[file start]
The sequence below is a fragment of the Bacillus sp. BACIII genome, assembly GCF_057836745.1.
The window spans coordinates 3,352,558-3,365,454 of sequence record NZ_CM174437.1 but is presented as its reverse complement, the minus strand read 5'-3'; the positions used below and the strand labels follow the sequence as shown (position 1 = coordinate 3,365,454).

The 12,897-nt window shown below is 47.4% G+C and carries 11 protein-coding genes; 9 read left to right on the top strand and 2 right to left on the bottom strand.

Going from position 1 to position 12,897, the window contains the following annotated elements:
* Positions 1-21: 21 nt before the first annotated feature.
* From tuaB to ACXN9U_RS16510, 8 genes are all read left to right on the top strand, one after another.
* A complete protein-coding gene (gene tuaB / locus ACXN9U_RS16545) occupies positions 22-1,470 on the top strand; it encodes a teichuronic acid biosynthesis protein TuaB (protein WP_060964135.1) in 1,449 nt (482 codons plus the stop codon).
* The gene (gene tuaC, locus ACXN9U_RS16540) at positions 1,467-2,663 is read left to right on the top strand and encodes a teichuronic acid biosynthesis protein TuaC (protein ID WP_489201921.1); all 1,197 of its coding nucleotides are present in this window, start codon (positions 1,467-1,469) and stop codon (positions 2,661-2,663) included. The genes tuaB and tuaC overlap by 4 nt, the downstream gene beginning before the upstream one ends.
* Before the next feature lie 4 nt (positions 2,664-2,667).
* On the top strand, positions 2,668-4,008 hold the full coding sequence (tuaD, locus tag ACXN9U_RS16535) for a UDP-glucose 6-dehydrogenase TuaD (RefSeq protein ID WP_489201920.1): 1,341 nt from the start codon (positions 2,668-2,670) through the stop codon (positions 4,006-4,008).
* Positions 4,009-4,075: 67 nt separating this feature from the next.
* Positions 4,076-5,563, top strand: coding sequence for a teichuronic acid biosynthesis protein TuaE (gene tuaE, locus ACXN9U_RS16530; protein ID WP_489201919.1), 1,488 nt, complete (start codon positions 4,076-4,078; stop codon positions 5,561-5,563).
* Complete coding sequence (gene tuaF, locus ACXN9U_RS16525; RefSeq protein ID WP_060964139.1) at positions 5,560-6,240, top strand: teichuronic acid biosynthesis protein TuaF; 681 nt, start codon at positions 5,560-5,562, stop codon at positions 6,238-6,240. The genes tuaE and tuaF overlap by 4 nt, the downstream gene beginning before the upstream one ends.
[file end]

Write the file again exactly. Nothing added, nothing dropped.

The sequence below is a fragment of the Bacillus sp. BACIII genome, assembly GCF_057836745.1.
The window spans coordinates 3,352,558-3,365,454 of sequence record NZ_CM174437.1 but is presented as its reverse complement, the minus strand read 5'-3'; the positions used below and the strand labels follow the sequence as shown (position 1 = coordinate 3,365,454).

The 12,897-nt window shown below is 47.4% G+C and carries 11 protein-coding genes; 9 read left to right on the top strand and 2 right to left on the bottom strand.

Going from position 1 to position 12,897, the window contains the following annotated elements:
* Positions 1-21: 21 nt before the first annotated feature.
* From tuaB to ACXN9U_RS16510, 8 genes are all read left to right on the top strand, one after another.
* A complete protein-coding gene (gene tuaB / locus ACXN9U_RS16545) occupies positions 22-1,470 on the top strand; it encodes a teichuronic acid biosynthesis protein TuaB (protein WP_060964135.1) in 1,449 nt (482 codons plus the stop codon).
* The gene (gene tuaC, locus ACXN9U_RS16540) at positions 1,467-2,663 is read left to right on the top strand and encodes a teichuronic acid biosynthesis protein TuaC (protein ID WP_489201921.1); all 1,197 of its coding nucleotides are present in this window, start codon (positions 1,467-1,469) and stop codon (positions 2,661-2,663) included. The genes tuaB and tuaC overlap by 4 nt, the downstream gene beginning before the upstream one ends.
* Before the next feature lie 4 nt (positions 2,664-2,667).
* On the top strand, positions 2,668-4,008 hold the full coding sequence (tuaD, locus tag ACXN9U_RS16535) for a UDP-glucose 6-dehydrogenase TuaD (RefSeq protein ID WP_489201920.1): 1,341 nt from the start codon (positions 2,668-2,670) through the stop codon (positions 4,006-4,008).
* Positions 4,009-4,075: 67 nt separating this feature from the next.
* Positions 4,076-5,563, top strand: coding sequence for a teichuronic acid biosynthesis protein TuaE (gene tuaE, locus ACXN9U_RS16530; protein ID WP_489201919.1), 1,488 nt, complete (start codon positions 4,076-4,078; stop codon positions 5,561-5,563).
* Complete coding sequence (gene tuaF, locus ACXN9U_RS16525; RefSeq protein ID WP_060964139.1) at positions 5,560-6,240, top strand: teichuronic acid biosynthesis protein TuaF; 681 nt, start codon at positions 5,560-5,562, stop codon at positions 6,238-6,240. The genes tuaE and tuaF overlap by 4 nt, the downstream gene beginning before the upstream one ends.